Former Formula 1 team boss Peter Windsor once again finds it almost magical to see how Max Verstappen always manages to drive around problems. The Dutchman had damage to the car and had to survive half a race with an understeering car, and he made it seem as if it was no trouble at all for him. Windsor did see Verstappen make one mistake.
Verstappen did not have a flawless race to victory in Las Vegas. It started on the first lap when he passed Charles Leclerc and then forced the Ferrari driver very wide. The Dutchman received a five-second penalty for this, which Windsor thought was justified. He thought the action to take the lead was brilliant. “You could see what Max was doing, he has such a good racing brain,” Windsor points out in his analysis on his YouTube channel. “He went for the inside, then he went a little wide, like: the tires are cold, it’s not my fault,” Windsor laughs. “I think he just wanted to make sure Charles didn’t get him.”
In the first stint, however, Windsor did not think he was as aggressive as Verstappen can be. This allowed Leclerc to continue to follow closely. The relegation forced the three-time world champions to enter a little earlier. As a result, he fell back a little further. “I caught him with one small mistake there,” says the Brit. ‘He was trying to overtake Russell, who is never really easy to overtake. I think he misread the situation.” When Verstappen started his overtaking action, the gentlemen came together, causing damage to both cars. “Anyway, it’s incredible how Verstappen can drive around the problems, he made that car look perfect.”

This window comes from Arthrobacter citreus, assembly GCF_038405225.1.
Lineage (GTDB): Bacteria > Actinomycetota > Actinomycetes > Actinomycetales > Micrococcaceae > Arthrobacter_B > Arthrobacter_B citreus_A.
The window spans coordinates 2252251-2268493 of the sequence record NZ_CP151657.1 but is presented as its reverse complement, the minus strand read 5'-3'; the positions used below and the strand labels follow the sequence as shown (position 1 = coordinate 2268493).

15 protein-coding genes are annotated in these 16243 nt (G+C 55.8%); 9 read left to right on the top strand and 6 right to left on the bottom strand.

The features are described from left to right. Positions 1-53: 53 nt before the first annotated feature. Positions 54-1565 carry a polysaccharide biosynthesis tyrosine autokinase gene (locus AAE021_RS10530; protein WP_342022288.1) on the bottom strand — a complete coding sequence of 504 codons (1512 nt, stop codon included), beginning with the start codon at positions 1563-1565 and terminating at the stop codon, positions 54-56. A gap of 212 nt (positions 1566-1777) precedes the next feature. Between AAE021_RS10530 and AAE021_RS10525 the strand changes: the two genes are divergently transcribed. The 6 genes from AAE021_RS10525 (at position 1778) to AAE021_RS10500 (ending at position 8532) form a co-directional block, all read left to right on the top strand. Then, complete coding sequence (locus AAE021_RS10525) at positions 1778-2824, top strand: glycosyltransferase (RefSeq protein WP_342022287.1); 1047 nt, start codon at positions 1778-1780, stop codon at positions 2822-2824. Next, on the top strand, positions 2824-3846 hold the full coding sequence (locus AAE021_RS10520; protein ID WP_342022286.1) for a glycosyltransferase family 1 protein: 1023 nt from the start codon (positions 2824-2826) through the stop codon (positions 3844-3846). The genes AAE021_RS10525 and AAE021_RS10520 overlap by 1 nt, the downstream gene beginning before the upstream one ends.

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A race that Ferrari could have won
Ferrari had been Red Bull’s biggest opponent all weekend. Leclerc was extremely fast in qualifying, and in the race the pace also seemed to be going better than was initially apparent from the long runs. “Charles was really in excellent form,” Windsor praised the Monegasque. ‘They made good use of the top speed and for the first time on a circuit like this they made good use of the downforce. He took the lead from Max before the Dutchman went in, and that’s quite a statement. He could have won this race,” Windsor said.
Who could not have won this race was Pérez. For a while it seemed like it was, the Mexican was in the lead, but he quickly had to relinquish that lead. ‘It’s like Brazil happened again!’ says Windsor, referring to the moment when Fernando Alonso overtook the Mexican just before the finish. That happened again in Las Vegas. “Can you imagine this was the moment when Pérez could have won Las Vegas? But he couldn’t. Pérez held the lead, and then Charles took him again. Max saw this was going on and showed everyone who’s boss.”